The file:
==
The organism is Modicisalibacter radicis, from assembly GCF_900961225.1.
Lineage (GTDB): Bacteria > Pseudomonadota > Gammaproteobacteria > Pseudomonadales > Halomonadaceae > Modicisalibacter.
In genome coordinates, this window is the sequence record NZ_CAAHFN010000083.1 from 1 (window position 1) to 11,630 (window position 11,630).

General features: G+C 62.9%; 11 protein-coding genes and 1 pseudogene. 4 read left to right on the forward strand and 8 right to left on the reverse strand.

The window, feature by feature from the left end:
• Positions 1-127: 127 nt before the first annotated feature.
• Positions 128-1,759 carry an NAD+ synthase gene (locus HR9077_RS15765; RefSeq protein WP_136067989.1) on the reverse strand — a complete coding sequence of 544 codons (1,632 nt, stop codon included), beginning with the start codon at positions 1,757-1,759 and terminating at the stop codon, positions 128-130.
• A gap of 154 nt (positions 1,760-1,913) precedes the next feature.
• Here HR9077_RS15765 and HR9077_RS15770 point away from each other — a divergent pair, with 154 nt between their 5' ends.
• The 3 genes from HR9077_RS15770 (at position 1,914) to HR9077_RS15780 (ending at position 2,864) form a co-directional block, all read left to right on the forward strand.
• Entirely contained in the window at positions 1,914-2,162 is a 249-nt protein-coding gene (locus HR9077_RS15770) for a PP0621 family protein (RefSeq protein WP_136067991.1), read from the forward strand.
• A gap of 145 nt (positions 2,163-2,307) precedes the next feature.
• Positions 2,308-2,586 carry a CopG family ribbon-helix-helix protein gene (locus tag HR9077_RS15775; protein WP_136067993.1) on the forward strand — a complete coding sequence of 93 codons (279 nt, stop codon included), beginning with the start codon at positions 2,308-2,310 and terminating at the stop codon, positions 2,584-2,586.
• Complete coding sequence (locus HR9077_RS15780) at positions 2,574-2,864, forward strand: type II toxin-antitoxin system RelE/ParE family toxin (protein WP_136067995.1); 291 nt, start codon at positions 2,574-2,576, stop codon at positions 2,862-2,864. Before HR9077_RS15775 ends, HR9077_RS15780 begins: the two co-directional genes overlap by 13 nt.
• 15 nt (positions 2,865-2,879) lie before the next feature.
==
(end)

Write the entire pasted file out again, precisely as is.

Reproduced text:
The organism is Modicisalibacter radicis, from assembly GCF_900961225.1.
Lineage (GTDB): Bacteria > Pseudomonadota > Gammaproteobacteria > Pseudomonadales > Halomonadaceae > Modicisalibacter.
In genome coordinates, this window is the sequence record NZ_CAAHFN010000083.1 from 1 (window position 1) to 11,630 (window position 11,630).

General features: G+C 62.9%; 11 protein-coding genes and 1 pseudogene. 4 read left to right on the forward strand and 8 right to left on the reverse strand.

The window, feature by feature from the left end:
• Positions 1-127: 127 nt before the first annotated feature.
• Positions 128-1,759 carry an NAD+ synthase gene (locus HR9077_RS15765; RefSeq protein WP_136067989.1) on the reverse strand — a complete coding sequence of 544 codons (1,632 nt, stop codon included), beginning with the start codon at positions 1,757-1,759 and terminating at the stop codon, positions 128-130.
• A gap of 154 nt (positions 1,760-1,913) precedes the next feature.
• Here HR9077_RS15765 and HR9077_RS15770 point away from each other — a divergent pair, with 154 nt between their 5' ends.
• The 3 genes from HR9077_RS15770 (at position 1,914) to HR9077_RS15780 (ending at position 2,864) form a co-directional block, all read left to right on the forward strand.
• Entirely contained in the window at positions 1,914-2,162 is a 249-nt protein-coding gene (locus HR9077_RS15770) for a PP0621 family protein (RefSeq protein WP_136067991.1), read from the forward strand.
• A gap of 145 nt (positions 2,163-2,307) precedes the next feature.
• Positions 2,308-2,586 carry a CopG family ribbon-helix-helix protein gene (locus tag HR9077_RS15775; protein WP_136067993.1) on the forward strand — a complete coding sequence of 93 codons (279 nt, stop codon included), beginning with the start codon at positions 2,308-2,310 and terminating at the stop codon, positions 2,584-2,586.
• Complete coding sequence (locus HR9077_RS15780) at positions 2,574-2,864, forward strand: type II toxin-antitoxin system RelE/ParE family toxin (protein WP_136067995.1); 291 nt, start codon at positions 2,574-2,576, stop codon at positions 2,862-2,864. Before HR9077_RS15775 ends, HR9077_RS15780 begins: the two co-directional genes overlap by 13 nt.
• 15 nt (positions 2,865-2,879) lie before the next feature.